Major Current Changes in Google Local SEO

by : Jun.17, 2012

Google Local SEO certainly has become all the rage these days, and it’s really no surprise, especially considering the impact that Google Panda had on the ranking and indexing of websites all across the digital frontier, essentially enabling competent Google Local SEO service providers to give their clients what really matters most online: a winning chance of besting their local competition in localized search results. But there are big changes in the field of Google Local SEO today, due to Google’s latest update: the conversion of nearly 80 million Google Places profiles into 80 million Google+ Local pages. This represents another major shift in search toward the online social landscape.

Ever since Google+ – both for individuals and for businesses (Pages) – was rolled out about a year ago, a lot of Google Local SEO providers automatically assumed that, one day, the search engine behemoth would eventually combine Google+ profiles and Google Places; as it has been well demonstrated, such Google Local SEO experts assumed correctly. As we mentioned before, Google Places have been converted into Google+ Local profiles. This can be both a positive and a negative action for many business and website owners, but Google Local SEO providers must be aware of how to respond accordingly.

So what are some of the specific alterations implemented by Google’s recent updates, and how do they affect Google Local SEO? The most important changes we’ve compiled for the purposes of our readership include the use of your Google Circles as a filter for discovering reviews and comments from your friends and family, an increased emphasis on Google+ across all the major Google resources like Maps, Mobile, and generalized organic search, the inclusion of Zagat reviews, the option to toggle between localized and general results, and lastly, the removal of Google Places.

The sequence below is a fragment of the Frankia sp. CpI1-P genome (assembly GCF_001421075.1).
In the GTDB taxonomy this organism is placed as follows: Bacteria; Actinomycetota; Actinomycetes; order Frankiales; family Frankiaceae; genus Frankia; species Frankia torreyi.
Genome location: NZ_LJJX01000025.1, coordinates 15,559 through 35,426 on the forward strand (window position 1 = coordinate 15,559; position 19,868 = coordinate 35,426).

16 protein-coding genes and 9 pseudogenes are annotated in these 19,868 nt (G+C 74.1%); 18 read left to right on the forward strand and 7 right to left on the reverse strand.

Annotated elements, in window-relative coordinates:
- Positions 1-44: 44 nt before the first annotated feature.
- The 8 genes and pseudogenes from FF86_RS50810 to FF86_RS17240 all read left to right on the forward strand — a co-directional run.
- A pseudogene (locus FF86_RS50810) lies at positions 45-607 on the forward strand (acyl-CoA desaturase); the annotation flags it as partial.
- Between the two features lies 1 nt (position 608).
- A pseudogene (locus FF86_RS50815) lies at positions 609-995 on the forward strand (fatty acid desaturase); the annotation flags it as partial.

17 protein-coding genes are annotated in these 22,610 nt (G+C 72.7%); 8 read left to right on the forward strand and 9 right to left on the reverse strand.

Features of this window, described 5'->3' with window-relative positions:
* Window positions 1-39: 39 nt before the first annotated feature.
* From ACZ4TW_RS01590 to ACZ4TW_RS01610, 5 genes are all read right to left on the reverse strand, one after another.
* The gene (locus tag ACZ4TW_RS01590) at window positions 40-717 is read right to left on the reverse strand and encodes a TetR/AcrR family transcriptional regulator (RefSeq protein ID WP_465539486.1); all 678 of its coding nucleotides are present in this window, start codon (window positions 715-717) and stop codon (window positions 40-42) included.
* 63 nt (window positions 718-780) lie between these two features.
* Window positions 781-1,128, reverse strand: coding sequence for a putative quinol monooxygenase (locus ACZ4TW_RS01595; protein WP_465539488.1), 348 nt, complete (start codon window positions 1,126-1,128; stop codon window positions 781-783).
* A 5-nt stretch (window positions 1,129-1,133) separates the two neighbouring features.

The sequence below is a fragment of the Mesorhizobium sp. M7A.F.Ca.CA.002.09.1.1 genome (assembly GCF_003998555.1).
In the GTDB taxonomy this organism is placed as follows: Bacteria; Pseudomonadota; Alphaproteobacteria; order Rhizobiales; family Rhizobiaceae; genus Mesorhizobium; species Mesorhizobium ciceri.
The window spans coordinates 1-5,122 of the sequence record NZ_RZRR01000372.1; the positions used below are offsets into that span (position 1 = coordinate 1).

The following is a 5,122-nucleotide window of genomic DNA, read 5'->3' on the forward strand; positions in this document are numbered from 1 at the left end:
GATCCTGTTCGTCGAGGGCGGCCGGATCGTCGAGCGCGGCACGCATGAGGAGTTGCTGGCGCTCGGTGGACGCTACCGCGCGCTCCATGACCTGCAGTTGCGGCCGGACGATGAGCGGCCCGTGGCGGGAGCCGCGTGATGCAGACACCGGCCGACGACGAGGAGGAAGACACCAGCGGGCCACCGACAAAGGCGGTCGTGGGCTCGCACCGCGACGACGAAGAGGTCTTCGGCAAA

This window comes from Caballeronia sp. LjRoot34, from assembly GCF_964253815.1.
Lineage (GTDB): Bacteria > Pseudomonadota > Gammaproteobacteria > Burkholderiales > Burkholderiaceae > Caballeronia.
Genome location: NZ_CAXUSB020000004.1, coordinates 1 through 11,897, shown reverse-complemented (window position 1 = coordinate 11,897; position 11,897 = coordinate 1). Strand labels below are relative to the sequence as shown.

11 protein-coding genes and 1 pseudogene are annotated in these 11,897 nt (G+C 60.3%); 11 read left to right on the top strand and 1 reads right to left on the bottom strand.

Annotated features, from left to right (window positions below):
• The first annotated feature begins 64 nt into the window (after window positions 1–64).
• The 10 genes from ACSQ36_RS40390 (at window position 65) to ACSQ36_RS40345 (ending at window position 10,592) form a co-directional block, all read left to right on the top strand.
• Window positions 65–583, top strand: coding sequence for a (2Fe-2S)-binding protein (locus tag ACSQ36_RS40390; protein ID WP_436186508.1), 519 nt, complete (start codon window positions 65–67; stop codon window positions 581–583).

Moreover, Google Local SEO must consider the importance and the impact of the aforementioned inclusion of Zagat scores, which actually replace Google’s five-star rating scale with Zagat’s thirty-point system – including reviews from average users, too.

Given these major implementations of search engine changes as recently as in the past two weeks, Google Local SEO providers everywhere are scrambling to re-optimize their clients’ sites to better fit the new, more demanding, more discriminating requirements of Google’s update. If you have further questions or concerns on Google Local SEO and the recent changes to Google that affect it, or if you’d like to form a great Google Local SEO plan of your own that can take into account these changes, then get in touch with 180Fusion today at the number above.

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